In the spirit of “we must become more efficient”, it is important to sort out defective material as early as possible in the production process. The sub-par material can still be used for less quality-relevant products, such as construction steel, and does not put unnecessary strain on the downstream processes, which are usually energy-intensive. Another significant advantage of early detection of critical defects is the ability to intervene in what appears to be a faulty process, such as a damaged roller that leaves a dent in the material with each revolution. The earlier a process defect is detected, the less material ends up in the scrap container at the end of the day. To this end, it is essential to correctly classify the defects found— i.e., classify quality-relevant defects as accurately as possible and distinguish them from less critical defects. A whole range of software is available for this purpose, from the simple application of fixed rules to neural networks, which operate under the umbrella term “artificial intelligence”.
It takes two intelligent components
Any software can only work with the information content of the system-generated image, regardless of how intelligent it is. At this point, it is best to ask how a human evaluates a defect held in their hand as an A4 sample. They will tilt and turn the sample in their hand in front of their eyes, looking for the best angle to evaluate the defect. Software is incapable of that, which is where intelligent hardware comes in. Figure 2 shows four different arrangements, each with a different angle of incidence of the illumination. This presents the camera with four different angles of view of the material, similar to the intelligent method used by the human inspector. The result is not just one image of the same defect but four, which helps the system user recover their habit of looking at patterns from different angles in an automated system and increases confidence in the reliability of the inspection system. Automated software can draw on the information content from four images and does not have to make a decision based on just one image.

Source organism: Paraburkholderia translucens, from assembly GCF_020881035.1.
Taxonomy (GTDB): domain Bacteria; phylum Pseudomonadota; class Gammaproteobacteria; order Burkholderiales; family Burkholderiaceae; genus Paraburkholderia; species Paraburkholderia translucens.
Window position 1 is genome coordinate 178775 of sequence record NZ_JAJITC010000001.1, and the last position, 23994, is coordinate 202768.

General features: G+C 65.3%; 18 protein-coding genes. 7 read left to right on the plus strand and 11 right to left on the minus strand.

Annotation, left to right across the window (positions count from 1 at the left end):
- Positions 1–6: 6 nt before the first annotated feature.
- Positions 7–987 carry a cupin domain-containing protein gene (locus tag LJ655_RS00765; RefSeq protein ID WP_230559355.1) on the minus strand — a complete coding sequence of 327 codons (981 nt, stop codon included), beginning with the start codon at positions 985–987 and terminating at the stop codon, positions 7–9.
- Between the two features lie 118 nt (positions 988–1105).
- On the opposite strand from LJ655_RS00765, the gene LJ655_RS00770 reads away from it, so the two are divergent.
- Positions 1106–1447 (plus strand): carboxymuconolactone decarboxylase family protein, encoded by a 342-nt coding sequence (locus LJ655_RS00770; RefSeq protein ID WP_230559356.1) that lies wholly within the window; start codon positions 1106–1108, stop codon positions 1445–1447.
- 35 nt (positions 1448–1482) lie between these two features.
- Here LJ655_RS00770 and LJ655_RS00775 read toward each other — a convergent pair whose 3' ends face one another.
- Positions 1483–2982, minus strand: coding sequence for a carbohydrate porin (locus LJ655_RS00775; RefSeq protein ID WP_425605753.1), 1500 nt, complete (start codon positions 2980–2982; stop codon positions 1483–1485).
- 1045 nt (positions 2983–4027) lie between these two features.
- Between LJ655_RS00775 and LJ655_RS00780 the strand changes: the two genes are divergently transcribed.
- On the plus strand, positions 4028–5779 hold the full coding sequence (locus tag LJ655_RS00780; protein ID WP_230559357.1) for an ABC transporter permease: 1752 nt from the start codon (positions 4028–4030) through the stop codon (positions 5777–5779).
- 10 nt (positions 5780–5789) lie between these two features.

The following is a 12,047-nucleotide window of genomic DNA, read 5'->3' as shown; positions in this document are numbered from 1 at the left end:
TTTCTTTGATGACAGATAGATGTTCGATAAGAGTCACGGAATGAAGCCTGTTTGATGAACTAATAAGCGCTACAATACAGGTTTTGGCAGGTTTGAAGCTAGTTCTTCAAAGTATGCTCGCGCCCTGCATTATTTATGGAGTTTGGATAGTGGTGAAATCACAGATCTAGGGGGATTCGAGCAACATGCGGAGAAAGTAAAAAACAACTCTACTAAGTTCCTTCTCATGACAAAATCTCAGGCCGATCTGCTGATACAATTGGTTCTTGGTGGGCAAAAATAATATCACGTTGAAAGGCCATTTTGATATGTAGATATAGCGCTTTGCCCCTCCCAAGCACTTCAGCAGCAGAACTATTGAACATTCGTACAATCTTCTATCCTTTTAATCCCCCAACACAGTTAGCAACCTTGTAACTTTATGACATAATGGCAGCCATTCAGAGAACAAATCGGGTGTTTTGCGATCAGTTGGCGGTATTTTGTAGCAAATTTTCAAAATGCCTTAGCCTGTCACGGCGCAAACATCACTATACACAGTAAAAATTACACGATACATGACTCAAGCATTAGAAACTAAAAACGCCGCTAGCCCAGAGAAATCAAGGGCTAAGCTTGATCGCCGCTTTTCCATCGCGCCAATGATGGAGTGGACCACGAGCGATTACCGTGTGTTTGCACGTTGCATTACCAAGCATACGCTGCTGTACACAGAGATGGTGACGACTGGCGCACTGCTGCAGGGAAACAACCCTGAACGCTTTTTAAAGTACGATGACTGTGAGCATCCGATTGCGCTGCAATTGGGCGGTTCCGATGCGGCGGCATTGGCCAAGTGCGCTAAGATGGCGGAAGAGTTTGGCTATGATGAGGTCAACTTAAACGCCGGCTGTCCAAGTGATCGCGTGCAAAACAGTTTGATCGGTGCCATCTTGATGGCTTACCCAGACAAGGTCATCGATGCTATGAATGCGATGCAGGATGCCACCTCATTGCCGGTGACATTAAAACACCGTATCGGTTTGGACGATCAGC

Quadruple information content
Figure 3 shows how an arrangement consisting of four viewing angles can be implemented in a single system. By sequencing the illuminations over time to match the scan frequency of the camera, a real-time image from four different viewing angles is guaranteed. What exactly does this method contribute to improved discrimination of critical and non-critical defects?
Figures 4 and 5 show examples of critical and non-critical defects, which can only be distinguished using one of the four available viewing angles. It is easy to imagine what would happen if these defects were reversed, such as if only one bright field diffuse and one dark field in the machine direction were available for material observation. Dents and scratches could end up in supposedly high-quality material, while defect-free material is blocked for further processing or even scrapped. This is extremely counterproductive for efficiency, especially in the metal industry, which is already being hit by energy prices.
“We have to become more efficient”. Only reliable inspection systems that combine multiple inspection channels with intelligent software can make a decisive contribution to this goal.